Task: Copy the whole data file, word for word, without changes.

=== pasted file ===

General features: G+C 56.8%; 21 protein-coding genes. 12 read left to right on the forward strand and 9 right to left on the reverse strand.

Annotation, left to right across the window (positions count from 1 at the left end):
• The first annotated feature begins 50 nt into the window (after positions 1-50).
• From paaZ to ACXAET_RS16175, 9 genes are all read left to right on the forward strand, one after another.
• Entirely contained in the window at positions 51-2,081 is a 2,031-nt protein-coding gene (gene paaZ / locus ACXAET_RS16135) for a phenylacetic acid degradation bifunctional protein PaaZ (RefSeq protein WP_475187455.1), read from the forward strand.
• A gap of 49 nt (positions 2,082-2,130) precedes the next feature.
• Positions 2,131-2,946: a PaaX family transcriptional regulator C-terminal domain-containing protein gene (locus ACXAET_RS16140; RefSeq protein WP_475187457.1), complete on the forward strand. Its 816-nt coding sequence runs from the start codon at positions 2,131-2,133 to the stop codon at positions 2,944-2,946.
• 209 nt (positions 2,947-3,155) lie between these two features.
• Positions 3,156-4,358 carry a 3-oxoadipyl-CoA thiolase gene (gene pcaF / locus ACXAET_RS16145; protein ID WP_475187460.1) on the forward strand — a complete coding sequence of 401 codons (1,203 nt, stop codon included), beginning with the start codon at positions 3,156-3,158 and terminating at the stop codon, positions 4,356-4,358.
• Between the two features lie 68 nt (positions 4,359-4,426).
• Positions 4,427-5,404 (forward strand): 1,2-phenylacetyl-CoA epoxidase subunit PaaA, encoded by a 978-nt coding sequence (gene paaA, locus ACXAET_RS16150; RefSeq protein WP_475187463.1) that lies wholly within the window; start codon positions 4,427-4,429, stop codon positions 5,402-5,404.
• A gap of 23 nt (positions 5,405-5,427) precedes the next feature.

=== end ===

General features: G+C 56.8%; 21 protein-coding genes. 12 read left to right on the forward strand and 9 right to left on the reverse strand.

Annotation, left to right across the window (positions count from 1 at the left end):
• The first annotated feature begins 50 nt into the window (after positions 1-50).
• From paaZ to ACXAET_RS16175, 9 genes are all read left to right on the forward strand, one after another.
• Entirely contained in the window at positions 51-2,081 is a 2,031-nt protein-coding gene (gene paaZ / locus ACXAET_RS16135) for a phenylacetic acid degradation bifunctional protein PaaZ (RefSeq protein WP_475187455.1), read from the forward strand.
• A gap of 49 nt (positions 2,082-2,130) precedes the next feature.
• Positions 2,131-2,946: a PaaX family transcriptional regulator C-terminal domain-containing protein gene (locus ACXAET_RS16140; RefSeq protein WP_475187457.1), complete on the forward strand. Its 816-nt coding sequence runs from the start codon at positions 2,131-2,133 to the stop codon at positions 2,944-2,946.
• 209 nt (positions 2,947-3,155) lie between these two features.
• Positions 3,156-4,358 carry a 3-oxoadipyl-CoA thiolase gene (gene pcaF / locus ACXAET_RS16145; protein ID WP_475187460.1) on the forward strand — a complete coding sequence of 401 codons (1,203 nt, stop codon included), beginning with the start codon at positions 3,156-3,158 and terminating at the stop codon, positions 4,356-4,358.
• Between the two features lie 68 nt (positions 4,359-4,426).
• Positions 4,427-5,404 (forward strand): 1,2-phenylacetyl-CoA epoxidase subunit PaaA, encoded by a 978-nt coding sequence (gene paaA, locus ACXAET_RS16150; RefSeq protein WP_475187463.1) that lies wholly within the window; start codon positions 4,427-4,429, stop codon positions 5,402-5,404.
• A gap of 23 nt (positions 5,405-5,427) precedes the next feature.